The Canvas

Our objective:

Anthony and I are very artistic people and have always wanted to incorporate art as part of our family traditions and growth. This weekend we decided to start what we hope to be a continuous family tradition for the five of us. We decided to do something that allowed each family member artistic freedom and self discovery while working as a team to create something special to display in our home as a reminder of one of our favorite family memories: our weekend beach getaway to El Matador.


We went out to our local art store and purchased a large 48×48 white canvas and five acrylic colors that we felt symbolized that day. We decided on a metallic blue, a burnt red, a bright yellow, light gray, and sand color. Everything costed us under $60. We went home, laid out some tarp on our bedroom floor and began our project.

The Meaning:

We each took a turn to choose the color that we felt best represented each person. Anthony chose the blue because as man of the house, provider, and father, we felt the blue’s bright and strong hue symbolized him best. We decided on the burnt red for me because its vibrant color adds a curve ball to the rest of the color pallet just as my spontaneous and wild personality adds some spunk to our home environment. Next, we decided yellow fit Adyline (aged 6) best because her sweet and silly personality makes parenthood and family adventures bright and fun. Then we decided the sand color fit Xander (aged 2) best because it is an earthy color and boy does the earths energy work wonders on this one. If you know him, you know he has a lot of personality and we have struggled with his strong and aggressive personality from day one, but recently we started to use natural remedies such as essential oils and stone bracelets to work on calming his moods and have seen a complete change in him. So we felt this natural color fit him best. Finally, we left the gray for Indie, because we felt its cool toned color matched his happy and mellow personality best.

The Process:

We put on some Jack Johnson tunes and got to work. Anthony went first. He squeezed a glob of paint on his hands, rubbed them together, and began to work his hands around the blank canvas. For about 3 minutes he allowed his hands to move in which ever direction they moved. The outcome was a circular form in the middle and a wave at the bottom. Once he was done, we did the same to his face just for fun.

I went up next. This is when things began to get difficult. How would apply my piece without ruining Anthony’s? That was the challenge we, as the adults, learned to face throughout this project. We both have strong personalities and a bit of perfectionism, so we both admitted that we cringed several times throughout the project. However, we also admitted it to be somewhat therapeutic for us in learning to break away from our comfort zone in that aspect. My hands moved in a completely different manner. My piece turned out to look like waves without a pattern. Just between both of us, you could see how different our artistic hand is.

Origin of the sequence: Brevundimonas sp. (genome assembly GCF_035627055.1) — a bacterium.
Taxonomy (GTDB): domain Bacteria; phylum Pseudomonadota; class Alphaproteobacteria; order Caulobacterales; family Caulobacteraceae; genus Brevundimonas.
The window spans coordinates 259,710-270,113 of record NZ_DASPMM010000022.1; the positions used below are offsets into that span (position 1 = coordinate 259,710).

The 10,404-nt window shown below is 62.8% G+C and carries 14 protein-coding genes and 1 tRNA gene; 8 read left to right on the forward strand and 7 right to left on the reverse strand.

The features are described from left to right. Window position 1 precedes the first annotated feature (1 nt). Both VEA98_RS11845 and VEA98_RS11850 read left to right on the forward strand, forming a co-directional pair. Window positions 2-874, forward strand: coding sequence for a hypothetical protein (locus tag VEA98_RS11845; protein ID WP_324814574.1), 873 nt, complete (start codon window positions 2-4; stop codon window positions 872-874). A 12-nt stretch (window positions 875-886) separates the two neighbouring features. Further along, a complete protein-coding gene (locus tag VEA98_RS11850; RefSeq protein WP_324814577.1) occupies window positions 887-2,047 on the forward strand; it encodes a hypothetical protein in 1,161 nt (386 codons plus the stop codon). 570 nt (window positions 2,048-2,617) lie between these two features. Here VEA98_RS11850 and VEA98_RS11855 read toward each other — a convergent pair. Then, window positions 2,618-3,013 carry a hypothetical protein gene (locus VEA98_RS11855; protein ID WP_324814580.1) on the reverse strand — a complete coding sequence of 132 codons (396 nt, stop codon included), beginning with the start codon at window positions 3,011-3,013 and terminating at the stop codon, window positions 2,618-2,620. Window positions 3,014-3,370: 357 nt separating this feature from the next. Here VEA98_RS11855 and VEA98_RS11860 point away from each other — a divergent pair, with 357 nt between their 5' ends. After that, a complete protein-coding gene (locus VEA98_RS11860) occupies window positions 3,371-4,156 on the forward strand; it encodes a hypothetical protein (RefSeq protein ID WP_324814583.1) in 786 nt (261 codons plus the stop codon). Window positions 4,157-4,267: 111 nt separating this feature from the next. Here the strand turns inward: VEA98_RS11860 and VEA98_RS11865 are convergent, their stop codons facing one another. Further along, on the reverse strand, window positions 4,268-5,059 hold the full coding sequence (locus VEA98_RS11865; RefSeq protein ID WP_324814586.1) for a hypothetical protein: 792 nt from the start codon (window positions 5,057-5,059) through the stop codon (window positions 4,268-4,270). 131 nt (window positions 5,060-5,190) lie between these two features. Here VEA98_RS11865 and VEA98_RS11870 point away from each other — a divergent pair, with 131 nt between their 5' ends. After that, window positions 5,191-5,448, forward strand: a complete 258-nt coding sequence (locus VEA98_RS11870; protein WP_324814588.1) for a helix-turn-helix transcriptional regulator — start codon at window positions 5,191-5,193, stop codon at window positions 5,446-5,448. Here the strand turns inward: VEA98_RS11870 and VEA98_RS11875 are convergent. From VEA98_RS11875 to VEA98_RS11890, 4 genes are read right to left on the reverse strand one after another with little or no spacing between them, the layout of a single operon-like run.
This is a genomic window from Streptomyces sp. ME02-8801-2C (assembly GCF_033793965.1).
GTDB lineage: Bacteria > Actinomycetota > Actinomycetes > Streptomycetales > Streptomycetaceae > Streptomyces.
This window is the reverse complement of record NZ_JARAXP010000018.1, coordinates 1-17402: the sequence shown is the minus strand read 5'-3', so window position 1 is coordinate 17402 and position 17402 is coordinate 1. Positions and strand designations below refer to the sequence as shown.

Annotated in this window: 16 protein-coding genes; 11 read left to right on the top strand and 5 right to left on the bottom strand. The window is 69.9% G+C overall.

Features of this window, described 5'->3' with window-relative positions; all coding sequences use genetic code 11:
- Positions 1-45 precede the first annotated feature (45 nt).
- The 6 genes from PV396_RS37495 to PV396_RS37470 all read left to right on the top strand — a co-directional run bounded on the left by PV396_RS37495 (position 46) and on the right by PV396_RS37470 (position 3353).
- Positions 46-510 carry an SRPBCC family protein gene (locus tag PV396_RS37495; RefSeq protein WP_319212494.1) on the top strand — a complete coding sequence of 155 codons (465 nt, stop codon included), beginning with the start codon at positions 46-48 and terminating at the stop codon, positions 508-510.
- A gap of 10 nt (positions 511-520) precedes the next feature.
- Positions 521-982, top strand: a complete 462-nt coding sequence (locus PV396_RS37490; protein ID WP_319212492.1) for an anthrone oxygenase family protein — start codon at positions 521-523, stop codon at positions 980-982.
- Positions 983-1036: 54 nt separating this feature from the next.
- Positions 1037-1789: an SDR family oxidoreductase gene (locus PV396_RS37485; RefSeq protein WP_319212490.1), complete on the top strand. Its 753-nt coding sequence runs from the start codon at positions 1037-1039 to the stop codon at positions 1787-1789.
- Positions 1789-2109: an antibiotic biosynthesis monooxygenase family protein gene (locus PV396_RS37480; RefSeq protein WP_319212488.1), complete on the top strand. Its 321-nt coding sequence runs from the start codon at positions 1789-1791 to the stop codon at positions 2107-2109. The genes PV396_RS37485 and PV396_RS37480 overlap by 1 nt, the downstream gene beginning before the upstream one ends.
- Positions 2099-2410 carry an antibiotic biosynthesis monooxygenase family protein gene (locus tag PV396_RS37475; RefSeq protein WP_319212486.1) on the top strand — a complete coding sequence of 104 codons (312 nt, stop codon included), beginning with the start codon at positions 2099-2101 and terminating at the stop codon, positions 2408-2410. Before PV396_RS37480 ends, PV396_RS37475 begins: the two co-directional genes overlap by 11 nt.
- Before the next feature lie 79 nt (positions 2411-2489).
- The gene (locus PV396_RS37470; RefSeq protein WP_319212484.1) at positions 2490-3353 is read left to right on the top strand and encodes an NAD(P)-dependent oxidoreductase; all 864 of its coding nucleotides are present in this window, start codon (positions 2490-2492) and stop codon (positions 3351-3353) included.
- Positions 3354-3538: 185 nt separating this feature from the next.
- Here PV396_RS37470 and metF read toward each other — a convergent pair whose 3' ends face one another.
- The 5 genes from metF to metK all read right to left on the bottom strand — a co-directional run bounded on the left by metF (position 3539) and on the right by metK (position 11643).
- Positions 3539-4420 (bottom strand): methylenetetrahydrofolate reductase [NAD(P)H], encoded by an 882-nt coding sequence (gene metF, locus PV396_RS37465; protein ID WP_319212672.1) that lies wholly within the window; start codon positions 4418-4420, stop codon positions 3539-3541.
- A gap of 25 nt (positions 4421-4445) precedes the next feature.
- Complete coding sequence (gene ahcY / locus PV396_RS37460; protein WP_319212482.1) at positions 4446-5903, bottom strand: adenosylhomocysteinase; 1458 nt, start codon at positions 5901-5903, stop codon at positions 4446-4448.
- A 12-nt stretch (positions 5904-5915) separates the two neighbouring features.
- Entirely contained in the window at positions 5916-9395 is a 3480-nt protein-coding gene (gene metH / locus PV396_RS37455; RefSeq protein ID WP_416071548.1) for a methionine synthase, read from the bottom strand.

We decided to go oldest to youngest with the kids so Adyline went up next. You could tell she was quite hesitant to color over our colors so we had to give her a brief talk to let her know it’s okay to color over ours and remind her that we wanted her to do whatever she wanted her entire hand to do. She definitely added some spunk to the painting. Her piece was more spotty and dotted about three different areas of the canvas versus moving all over the canvas continuously.

Xander went up next. By this time, Anthony and I were in full force cringe mode, but we continued to work on ourselves to allow the kids to have their artistic freedom without intervening and worrying about how it looks. Xander was a bit unsure about getting paint all over his hands, but eventually he moved his hands in splats motions over Adyline’s yellow which we found interesting considering he could have painted anywhere else on the canvas. It’s incredible our even children can convey their personality through a simply art project.

Lastly, we rubbed some paint on Indie’s hands and I laid him on the canvas. He he didn’t move much, but he did love feeling the texture of the paint within his fingers and so his piece came out small but clumpy. We loved it because it added texture to the painting just as he, though small, adds so much life to our home.


The outcome was absolutely beautiful and significant for us in many ways. We learned about our artistic personalities, we challenged ourselves, we worked together, and most importantly we created and added something to our home with meaning. We plan on doing this every quarter to see how our artistic hand changes with time, especially the kids. It was such an awesome, quick (under 30 minutes), and memorable project that we encourage you and your family to do the same whether you are artistic or not. Discover your hue, movement, and texture. Discover what your family creates. It’s a beautiful bonding experience!